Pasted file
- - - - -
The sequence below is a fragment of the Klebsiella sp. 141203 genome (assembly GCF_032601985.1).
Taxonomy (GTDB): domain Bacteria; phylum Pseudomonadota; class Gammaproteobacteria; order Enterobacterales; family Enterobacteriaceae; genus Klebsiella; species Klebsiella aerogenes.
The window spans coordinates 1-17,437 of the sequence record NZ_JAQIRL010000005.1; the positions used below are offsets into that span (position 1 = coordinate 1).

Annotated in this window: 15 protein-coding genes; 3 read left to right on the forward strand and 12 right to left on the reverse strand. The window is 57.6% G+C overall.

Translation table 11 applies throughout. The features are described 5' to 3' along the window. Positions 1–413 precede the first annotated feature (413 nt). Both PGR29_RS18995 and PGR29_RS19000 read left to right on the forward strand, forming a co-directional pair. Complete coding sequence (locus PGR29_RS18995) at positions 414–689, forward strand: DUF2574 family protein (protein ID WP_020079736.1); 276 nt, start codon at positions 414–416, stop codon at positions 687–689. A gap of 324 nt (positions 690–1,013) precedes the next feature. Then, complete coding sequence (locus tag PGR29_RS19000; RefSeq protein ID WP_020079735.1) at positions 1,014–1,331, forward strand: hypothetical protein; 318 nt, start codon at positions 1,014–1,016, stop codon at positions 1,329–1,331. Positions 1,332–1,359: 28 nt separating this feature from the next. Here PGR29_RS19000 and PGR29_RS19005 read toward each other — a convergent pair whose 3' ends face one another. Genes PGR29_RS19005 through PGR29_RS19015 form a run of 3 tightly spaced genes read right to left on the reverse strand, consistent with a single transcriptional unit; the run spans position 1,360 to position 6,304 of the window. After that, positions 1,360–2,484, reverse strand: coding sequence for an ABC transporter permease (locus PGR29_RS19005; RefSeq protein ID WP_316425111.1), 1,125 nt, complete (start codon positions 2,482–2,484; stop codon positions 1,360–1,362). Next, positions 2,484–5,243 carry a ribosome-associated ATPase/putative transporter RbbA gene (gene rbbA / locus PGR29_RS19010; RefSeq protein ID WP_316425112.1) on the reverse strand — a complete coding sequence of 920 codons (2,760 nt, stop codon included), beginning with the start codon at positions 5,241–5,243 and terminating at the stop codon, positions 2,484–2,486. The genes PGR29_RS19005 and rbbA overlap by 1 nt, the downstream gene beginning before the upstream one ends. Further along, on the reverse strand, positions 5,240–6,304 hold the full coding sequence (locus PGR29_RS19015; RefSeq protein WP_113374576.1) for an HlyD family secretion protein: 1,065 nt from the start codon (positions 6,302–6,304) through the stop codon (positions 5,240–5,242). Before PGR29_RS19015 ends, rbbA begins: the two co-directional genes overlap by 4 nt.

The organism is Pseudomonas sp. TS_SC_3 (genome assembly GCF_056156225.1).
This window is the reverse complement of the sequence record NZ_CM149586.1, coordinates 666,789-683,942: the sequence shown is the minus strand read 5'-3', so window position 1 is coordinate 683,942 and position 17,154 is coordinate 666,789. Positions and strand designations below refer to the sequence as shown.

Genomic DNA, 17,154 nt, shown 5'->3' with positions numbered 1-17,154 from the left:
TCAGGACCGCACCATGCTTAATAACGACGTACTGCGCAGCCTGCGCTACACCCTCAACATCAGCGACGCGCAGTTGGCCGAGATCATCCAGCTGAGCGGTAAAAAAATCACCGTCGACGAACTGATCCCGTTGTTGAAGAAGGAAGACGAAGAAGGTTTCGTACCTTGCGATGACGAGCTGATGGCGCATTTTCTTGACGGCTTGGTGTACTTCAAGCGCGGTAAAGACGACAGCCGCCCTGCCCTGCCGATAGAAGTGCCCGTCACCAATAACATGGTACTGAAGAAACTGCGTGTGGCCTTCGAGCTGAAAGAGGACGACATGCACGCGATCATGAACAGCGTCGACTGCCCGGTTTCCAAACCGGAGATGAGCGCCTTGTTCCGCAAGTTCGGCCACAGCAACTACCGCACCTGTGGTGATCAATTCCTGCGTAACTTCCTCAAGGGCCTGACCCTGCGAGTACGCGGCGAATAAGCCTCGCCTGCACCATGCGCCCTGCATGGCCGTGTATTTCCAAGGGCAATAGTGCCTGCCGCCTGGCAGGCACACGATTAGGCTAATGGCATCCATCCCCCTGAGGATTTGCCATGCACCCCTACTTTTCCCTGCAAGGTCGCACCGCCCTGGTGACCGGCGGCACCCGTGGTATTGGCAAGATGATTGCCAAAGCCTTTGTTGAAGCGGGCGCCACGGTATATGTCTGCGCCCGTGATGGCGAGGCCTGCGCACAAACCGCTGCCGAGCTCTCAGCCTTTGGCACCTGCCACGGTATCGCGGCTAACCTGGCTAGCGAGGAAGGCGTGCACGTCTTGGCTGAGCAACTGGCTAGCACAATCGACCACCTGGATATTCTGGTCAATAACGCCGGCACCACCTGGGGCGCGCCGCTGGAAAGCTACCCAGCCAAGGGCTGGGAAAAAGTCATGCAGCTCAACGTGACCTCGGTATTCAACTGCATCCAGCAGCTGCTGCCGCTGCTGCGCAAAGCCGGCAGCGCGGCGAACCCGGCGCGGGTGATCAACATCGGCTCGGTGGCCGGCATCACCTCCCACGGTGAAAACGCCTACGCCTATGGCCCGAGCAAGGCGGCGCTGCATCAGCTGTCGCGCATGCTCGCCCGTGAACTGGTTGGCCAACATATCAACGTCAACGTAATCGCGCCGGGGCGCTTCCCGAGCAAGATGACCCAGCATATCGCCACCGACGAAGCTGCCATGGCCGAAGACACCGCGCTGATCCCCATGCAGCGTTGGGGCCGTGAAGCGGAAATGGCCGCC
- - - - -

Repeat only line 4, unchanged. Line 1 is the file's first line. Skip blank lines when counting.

Annotated in this window: 15 protein-coding genes; 3 read left to right on the forward strand and 12 right to left on the reverse strand. The window is 57.6% G+C overall.